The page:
The king of Egypt said to the Hebrew midwives, whose names were Shiphrah and Puah, ‘When you are helping the Hebrew women during childbirth on the delivery stool, if you see that the baby is a boy, kill him; but if it is a girl, let her live.’
The midwives, however, feared God and did not do what the king of Egypt had told them to do; they let the boys live. Then the king of Egypt summoned the midwives and asked them, ‘Why have you done this? Why have you let the boys live?’
The midwives answered Pharaoh, ‘Hebrew women are not like Egyptian women; they are vigorous and give birth before the midwives arrive.’
So God was kind to the midwives and the people increased and became even more numerous. And because the midwives feared God, he gave them families of their own. Exodus 1:15-21 (NIV)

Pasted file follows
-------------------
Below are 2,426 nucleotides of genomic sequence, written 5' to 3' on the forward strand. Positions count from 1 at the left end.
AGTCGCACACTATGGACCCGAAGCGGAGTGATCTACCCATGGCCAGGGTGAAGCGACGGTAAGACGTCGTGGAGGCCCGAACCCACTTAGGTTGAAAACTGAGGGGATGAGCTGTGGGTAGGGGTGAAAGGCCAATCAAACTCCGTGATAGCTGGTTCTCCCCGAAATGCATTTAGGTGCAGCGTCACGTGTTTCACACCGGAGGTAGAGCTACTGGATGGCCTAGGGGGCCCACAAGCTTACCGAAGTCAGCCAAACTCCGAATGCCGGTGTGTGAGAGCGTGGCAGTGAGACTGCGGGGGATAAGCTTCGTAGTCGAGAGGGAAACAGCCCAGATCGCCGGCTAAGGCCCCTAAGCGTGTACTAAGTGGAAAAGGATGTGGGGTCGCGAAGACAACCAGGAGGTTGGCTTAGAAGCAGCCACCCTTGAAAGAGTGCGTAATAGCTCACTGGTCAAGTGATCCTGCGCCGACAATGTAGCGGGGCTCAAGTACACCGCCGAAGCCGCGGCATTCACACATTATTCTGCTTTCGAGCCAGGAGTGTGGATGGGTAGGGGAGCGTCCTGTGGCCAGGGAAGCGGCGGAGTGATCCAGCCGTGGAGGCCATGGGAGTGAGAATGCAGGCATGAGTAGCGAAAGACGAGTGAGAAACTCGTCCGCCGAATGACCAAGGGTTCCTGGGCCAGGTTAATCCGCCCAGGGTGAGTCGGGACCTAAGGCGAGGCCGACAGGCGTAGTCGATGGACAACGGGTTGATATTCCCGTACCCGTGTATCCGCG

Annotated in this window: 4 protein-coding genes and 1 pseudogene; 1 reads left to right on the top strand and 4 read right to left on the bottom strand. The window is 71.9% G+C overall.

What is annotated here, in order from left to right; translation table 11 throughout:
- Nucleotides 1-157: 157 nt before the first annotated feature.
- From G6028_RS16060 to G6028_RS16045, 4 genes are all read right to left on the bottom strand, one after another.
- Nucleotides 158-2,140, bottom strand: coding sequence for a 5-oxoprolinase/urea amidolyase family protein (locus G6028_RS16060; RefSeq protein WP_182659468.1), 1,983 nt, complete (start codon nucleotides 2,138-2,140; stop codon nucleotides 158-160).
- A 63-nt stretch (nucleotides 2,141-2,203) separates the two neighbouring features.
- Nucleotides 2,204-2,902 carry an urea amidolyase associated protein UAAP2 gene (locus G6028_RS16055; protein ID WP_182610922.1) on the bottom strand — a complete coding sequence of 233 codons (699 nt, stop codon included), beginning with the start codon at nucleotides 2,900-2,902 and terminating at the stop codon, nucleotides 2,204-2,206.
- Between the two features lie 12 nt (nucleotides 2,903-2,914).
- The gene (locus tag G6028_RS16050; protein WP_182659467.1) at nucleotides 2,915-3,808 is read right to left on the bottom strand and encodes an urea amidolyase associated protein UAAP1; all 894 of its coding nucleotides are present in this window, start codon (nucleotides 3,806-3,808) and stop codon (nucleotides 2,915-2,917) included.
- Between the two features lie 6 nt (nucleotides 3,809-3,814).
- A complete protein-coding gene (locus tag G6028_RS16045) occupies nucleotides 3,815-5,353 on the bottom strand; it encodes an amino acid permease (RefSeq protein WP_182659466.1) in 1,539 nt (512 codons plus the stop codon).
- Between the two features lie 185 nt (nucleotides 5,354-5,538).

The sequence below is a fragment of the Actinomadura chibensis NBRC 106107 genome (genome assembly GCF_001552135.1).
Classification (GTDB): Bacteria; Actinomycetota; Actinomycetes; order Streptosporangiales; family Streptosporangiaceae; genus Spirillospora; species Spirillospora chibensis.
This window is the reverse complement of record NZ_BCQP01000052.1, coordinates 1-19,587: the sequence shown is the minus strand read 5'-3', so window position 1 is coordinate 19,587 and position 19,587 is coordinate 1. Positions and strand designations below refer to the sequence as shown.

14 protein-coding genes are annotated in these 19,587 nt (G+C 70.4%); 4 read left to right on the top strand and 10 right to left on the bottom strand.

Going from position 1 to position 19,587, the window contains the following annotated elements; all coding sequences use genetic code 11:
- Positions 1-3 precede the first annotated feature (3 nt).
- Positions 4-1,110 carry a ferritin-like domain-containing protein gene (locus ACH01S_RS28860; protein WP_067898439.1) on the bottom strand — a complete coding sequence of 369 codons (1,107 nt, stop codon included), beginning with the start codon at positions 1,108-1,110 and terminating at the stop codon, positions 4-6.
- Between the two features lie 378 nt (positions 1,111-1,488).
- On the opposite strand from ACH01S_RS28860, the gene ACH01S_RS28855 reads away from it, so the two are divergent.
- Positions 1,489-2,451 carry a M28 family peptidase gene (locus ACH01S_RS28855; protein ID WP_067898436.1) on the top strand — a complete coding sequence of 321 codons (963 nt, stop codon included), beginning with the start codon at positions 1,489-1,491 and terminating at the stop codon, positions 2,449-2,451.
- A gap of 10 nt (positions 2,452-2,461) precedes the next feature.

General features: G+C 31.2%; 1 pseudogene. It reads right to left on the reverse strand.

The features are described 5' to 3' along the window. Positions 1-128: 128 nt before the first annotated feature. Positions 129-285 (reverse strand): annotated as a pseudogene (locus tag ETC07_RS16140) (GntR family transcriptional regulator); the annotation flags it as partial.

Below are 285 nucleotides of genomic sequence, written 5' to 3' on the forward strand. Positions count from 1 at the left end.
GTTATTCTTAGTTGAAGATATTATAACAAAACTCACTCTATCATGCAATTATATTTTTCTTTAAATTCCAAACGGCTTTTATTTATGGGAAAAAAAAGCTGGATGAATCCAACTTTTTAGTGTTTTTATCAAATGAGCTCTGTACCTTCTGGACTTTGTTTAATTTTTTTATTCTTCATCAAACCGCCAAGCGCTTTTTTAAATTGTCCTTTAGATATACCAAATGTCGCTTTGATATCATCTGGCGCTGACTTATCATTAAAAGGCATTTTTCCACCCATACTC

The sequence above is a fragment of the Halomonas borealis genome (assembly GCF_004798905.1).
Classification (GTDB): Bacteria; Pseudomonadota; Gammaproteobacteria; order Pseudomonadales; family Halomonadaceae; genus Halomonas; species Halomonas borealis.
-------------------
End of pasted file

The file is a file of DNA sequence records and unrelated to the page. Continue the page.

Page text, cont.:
The king of Egypt decided that the people of Israel were a threat that had to be dealt with. His solution was to instruct the midwives to kill any male babies born to the Israelites, but to let the girls live.
The midwives had a stark choice to make – obey the king, or disobey him and face the consequences. The midwives knew that what they were being asked to do was wrong and because they feared God, they chose to disobey the king.
The result was that the male babies were temporarily saved; the king then issued an order that all Israelite male babies were to be thrown into the Nile (certain death). Here again the mothers had to face the same choice – obey the king or disobey and save their babies. We are told later in Exodus that the mother of Moses chose to disobey and thereby saved Moses. If she hadn’t disobeyed, Moses wouldn’t have grown up to become the leader who took the Israelites out of Egypt, back to the peomised land.
So is it ever right to disobey those in authority – employers, politicians and even church leaders? Yes! When what you are being asked to do is patently wrong and contrary to God’s Word, you will have to stand up against it. This takes courage and the outcome may not be certain. Doing what is right can often be costly.
[Archives – click on the icon at the top of the page]